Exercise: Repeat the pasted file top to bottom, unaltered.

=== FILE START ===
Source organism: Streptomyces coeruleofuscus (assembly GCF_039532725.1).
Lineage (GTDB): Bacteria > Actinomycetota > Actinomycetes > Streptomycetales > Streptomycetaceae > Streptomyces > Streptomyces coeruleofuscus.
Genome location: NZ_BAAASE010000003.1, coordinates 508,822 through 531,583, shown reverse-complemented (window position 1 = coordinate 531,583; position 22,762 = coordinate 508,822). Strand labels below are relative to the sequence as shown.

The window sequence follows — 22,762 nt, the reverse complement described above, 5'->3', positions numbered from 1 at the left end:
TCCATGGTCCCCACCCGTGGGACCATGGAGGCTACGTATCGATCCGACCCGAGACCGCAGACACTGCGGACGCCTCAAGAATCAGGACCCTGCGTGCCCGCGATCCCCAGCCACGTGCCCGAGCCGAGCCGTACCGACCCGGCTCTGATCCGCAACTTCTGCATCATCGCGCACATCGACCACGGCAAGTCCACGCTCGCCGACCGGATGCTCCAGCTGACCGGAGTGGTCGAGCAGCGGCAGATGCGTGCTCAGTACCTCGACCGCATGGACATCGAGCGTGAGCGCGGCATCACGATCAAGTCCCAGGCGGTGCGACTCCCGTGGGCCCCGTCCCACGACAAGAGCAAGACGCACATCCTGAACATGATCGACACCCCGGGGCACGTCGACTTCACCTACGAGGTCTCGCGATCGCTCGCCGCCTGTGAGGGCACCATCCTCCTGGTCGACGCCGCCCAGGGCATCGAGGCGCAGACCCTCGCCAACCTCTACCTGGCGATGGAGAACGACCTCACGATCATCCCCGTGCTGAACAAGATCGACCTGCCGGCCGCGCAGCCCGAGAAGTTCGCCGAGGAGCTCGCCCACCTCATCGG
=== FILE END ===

Source organism: Streptomyces coeruleofuscus (assembly GCF_039532725.1).
Lineage (GTDB): Bacteria > Actinomycetota > Actinomycetes > Streptomycetales > Streptomycetaceae > Streptomyces > Streptomyces coeruleofuscus.
Genome location: NZ_BAAASE010000003.1, coordinates 508,822 through 531,583, shown reverse-complemented (window position 1 = coordinate 531,583; position 22,762 = coordinate 508,822). Strand labels below are relative to the sequence as shown.

The window sequence follows — 22,762 nt, the reverse complement described above, 5'->3', positions numbered from 1 at the left end:
TCCATGGTCCCCACCCGTGGGACCATGGAGGCTACGTATCGATCCGACCCGAGACCGCAGACACTGCGGACGCCTCAAGAATCAGGACCCTGCGTGCCCGCGATCCCCAGCCACGTGCCCGAGCCGAGCCGTACCGACCCGGCTCTGATCCGCAACTTCTGCATCATCGCGCACATCGACCACGGCAAGTCCACGCTCGCCGACCGGATGCTCCAGCTGACCGGAGTGGTCGAGCAGCGGCAGATGCGTGCTCAGTACCTCGACCGCATGGACATCGAGCGTGAGCGCGGCATCACGATCAAGTCCCAGGCGGTGCGACTCCCGTGGGCCCCGTCCCACGACAAGAGCAAGACGCACATCCTGAACATGATCGACACCCCGGGGCACGTCGACTTCACCTACGAGGTCTCGCGATCGCTCGCCGCCTGTGAGGGCACCATCCTCCTGGTCGACGCCGCCCAGGGCATCGAGGCGCAGACCCTCGCCAACCTCTACCTGGCGATGGAGAACGACCTCACGATCATCCCCGTGCTGAACAAGATCGACCTGCCGGCCGCGCAGCCCGAGAAGTTCGCCGAGGAGCTCGCCCACCTCATCGG